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Diagnosis of Atopic Dermatitis: Mimics, Overlaps, and Complications

1
Saint Louis University, Cardinal Glennon Children's Hospital, 1465 South Grand Avenue, St. Louis, MO 63104, USA
2
University of Texas-Houston Medical School, 6655 Travis, Suite 980, Houston, TX 77030, USA
*
Author to whom correspondence should be addressed.
These authors contributed equally to this work.
Academic Editors: Sebastien Barbarot and Kim Thomas
J. Clin. Med. 2015, 4(5), 884-917; https://doi.org/10.3390/jcm4050884
Received: 31 January 2015 / Revised: 10 March 2015 / Accepted: 21 April 2015 / Published: 6 May 2015
(This article belongs to the Special Issue Epidemiology and Treatment of Atopic Eczema)
Atopic dermatitis (AD) is one of the most common skin diseases affecting infants and children. A smaller subset of adults has persistent or new-onset AD. AD is characterized by pruritus, erythema, induration, and scale, but these features are also typical of several other conditions that can mimic, coexist with, or complicate AD. These include inflammatory skin conditions, infections, infestations, malignancies, genetic disorders, immunodeficiency disorders, nutritional disorders, graft-versus-host disease, and drug eruptions. Familiarity of the spectrum of these diseases and their distinguishing features is critical for correct and timely diagnosis and optimal treatment. View Full-Text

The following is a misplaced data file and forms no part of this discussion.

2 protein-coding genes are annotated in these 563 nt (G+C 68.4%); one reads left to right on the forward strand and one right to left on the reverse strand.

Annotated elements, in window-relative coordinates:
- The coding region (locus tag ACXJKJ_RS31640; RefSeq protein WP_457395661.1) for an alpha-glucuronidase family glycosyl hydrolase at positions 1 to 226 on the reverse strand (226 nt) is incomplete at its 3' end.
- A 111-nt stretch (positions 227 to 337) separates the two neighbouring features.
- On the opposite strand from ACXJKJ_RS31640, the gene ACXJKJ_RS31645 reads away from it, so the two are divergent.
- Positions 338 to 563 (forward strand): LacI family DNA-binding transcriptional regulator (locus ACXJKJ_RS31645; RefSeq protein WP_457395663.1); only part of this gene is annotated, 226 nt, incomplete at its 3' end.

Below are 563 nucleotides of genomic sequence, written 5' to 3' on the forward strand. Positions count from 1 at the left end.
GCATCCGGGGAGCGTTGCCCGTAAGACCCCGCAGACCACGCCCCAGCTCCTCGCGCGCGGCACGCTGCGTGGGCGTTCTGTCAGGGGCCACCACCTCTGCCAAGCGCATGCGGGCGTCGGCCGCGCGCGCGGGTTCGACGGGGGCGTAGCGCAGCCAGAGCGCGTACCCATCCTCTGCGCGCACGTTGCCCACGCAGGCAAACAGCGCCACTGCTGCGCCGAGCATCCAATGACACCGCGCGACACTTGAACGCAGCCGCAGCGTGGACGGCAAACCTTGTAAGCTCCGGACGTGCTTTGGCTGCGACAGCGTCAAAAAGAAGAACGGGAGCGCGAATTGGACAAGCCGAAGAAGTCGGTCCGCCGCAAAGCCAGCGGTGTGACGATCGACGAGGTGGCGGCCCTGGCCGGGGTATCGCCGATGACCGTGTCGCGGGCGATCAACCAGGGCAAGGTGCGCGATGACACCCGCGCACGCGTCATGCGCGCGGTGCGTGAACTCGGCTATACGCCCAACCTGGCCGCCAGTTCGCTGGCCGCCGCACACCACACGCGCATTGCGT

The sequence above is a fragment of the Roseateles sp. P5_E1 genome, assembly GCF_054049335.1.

Keywords: atopic dermatitis; differential diagnosis; eczema; adult; adolescent; child; eczema herpeticum; eczema coxsackium; immunodeficiency; seborrheic dermatitis; psoriasis atopic dermatitis; differential diagnosis; eczema; adult; adolescent; child; eczema herpeticum; eczema coxsackium; immunodeficiency; seborrheic dermatitis; psoriasis
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Siegfried, E.C.; Hebert, A.A. Diagnosis of Atopic Dermatitis: Mimics, Overlaps, and Complications. J. Clin. Med. 2015, 4, 884-917.

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